Initially Brawner worked with founding executive director Valarie Wilson. When she left to run for state school superintendent, Brawner served as the interim executive. And during Meadows tenure, Brawner was promoted to deputy executive director.
Officially, the leadership transition will occur at the end of July, even though it sounded as though Brawner was already running the show. During a Wednesday night telephone conversation, Brawner said he needed to prepare for Thursday morning’s board meeting.
“Val and I had worked very closely together, and we were very aligned,” Brawner said. “I had a good relationship with Chuck, and he implemented the strategic plan. I’m excited to take the hand-off.”
An important part of the job is to work with the myriad of partners throughout the city, including Atlanta BeltLine Inc., which is headed by Paul Morris. Brawner’s selection means that the chairmen and executives of both the Partnership and ABI are white males.
“I’ve got a very good relationship with Paul, but the organizations have very different but complementary roles,” said Brawner, who added the Partnership is committed to doing “the very hard work that is needed to ensure that the Atlanta BeltLine benefits all residents of all income levels by having access to economic opportunity.”
That’s the same message he shared in a letter to board members.
“Given the billions of public and private dollars that will be invested in the project, we have a moral imperative to deliver the Atlanta BeltLine in a way that creates mixed income neighborhoods, access to economic opportunity, and opportunities for better health for all of Atlanta’s residents – and we have a responsibility to work with the community to deliver these benefits,” Brawner said. “A decade into the largest redevelopment project in Atlanta’s history, our collective accomplishments – as important and transformative as they have been – are far outweighed by what remains to complete the Atlanta BeltLine by 2030.”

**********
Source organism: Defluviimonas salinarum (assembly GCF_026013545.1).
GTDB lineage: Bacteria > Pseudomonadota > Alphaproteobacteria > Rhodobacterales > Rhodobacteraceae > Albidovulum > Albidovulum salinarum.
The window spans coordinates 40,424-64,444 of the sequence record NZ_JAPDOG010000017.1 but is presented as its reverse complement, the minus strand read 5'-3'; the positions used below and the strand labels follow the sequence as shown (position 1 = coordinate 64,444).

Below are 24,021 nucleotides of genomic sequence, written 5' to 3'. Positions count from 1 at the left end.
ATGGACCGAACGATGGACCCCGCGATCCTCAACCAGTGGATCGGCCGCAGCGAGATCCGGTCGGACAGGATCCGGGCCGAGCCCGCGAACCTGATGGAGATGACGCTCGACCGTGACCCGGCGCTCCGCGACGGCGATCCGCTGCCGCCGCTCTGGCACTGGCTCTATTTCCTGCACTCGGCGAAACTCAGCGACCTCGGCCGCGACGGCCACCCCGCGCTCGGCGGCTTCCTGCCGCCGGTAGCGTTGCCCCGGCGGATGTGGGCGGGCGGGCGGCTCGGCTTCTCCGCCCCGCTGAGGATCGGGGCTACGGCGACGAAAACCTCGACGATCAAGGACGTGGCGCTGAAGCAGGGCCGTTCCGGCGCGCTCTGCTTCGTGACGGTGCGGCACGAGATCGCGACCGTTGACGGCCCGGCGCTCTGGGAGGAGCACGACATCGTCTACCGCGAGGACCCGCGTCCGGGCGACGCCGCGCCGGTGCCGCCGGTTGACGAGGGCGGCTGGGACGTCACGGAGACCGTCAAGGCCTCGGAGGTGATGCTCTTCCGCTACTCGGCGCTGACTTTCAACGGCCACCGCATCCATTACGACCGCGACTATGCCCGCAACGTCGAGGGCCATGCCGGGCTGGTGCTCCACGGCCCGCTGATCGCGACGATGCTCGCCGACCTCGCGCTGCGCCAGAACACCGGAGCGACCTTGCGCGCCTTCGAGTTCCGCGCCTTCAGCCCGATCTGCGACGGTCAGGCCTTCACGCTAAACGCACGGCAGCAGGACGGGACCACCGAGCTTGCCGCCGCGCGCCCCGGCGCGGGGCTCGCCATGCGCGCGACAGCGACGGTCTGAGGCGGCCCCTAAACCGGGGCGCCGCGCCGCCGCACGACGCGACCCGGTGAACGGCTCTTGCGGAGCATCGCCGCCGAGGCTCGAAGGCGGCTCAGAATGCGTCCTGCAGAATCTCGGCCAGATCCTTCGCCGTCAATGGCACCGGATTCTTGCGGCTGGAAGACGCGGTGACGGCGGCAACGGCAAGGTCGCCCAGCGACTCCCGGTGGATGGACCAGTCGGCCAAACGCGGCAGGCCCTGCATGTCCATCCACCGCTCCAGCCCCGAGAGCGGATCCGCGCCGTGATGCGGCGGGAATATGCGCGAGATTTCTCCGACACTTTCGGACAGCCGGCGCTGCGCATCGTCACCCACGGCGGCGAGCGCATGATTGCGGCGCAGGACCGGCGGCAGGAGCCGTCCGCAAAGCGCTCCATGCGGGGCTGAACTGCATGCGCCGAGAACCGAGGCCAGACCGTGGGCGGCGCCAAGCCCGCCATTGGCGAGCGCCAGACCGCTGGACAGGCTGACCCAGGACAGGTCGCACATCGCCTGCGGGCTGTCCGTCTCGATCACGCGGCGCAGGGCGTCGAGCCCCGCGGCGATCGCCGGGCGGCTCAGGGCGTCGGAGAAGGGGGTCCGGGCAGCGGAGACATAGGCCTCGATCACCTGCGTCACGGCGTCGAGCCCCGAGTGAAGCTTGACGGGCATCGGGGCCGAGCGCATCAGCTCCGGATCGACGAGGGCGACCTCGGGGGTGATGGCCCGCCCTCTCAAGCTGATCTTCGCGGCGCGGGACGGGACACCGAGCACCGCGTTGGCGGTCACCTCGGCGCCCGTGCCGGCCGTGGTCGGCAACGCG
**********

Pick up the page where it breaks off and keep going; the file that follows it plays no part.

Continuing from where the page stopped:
He went on to say: “The Atlanta BeltLine vision is bigger than any one person or any one organization, yet it will take all of us – government, philanthropy, business, non-profit, community, and institutional partners – working together in a collaborative, coordinated, and often selfless manner if we are to attain the future for Atlanta embodied in the Atlanta BeltLine.”
For Brawner, it is partly personal.
“As a 15-year resident of an Atlanta BeltLine neighborhood, I have a deep personal commitment to the project and I experience its positive, transformative impact every day. I am excited to continue to play a role in delivering the connectivity, sustainability, and improved quality of life the Atlanta BeltLine promises to everyone in our great city, and I am deeply appreciative of the confidence our board and donors have placed in me to lead the Atlanta BeltLine Partnership through its next era,” Brawner wrote to board members. “I look forward to working with you to bring the Atlanta BeltLine vision to life.”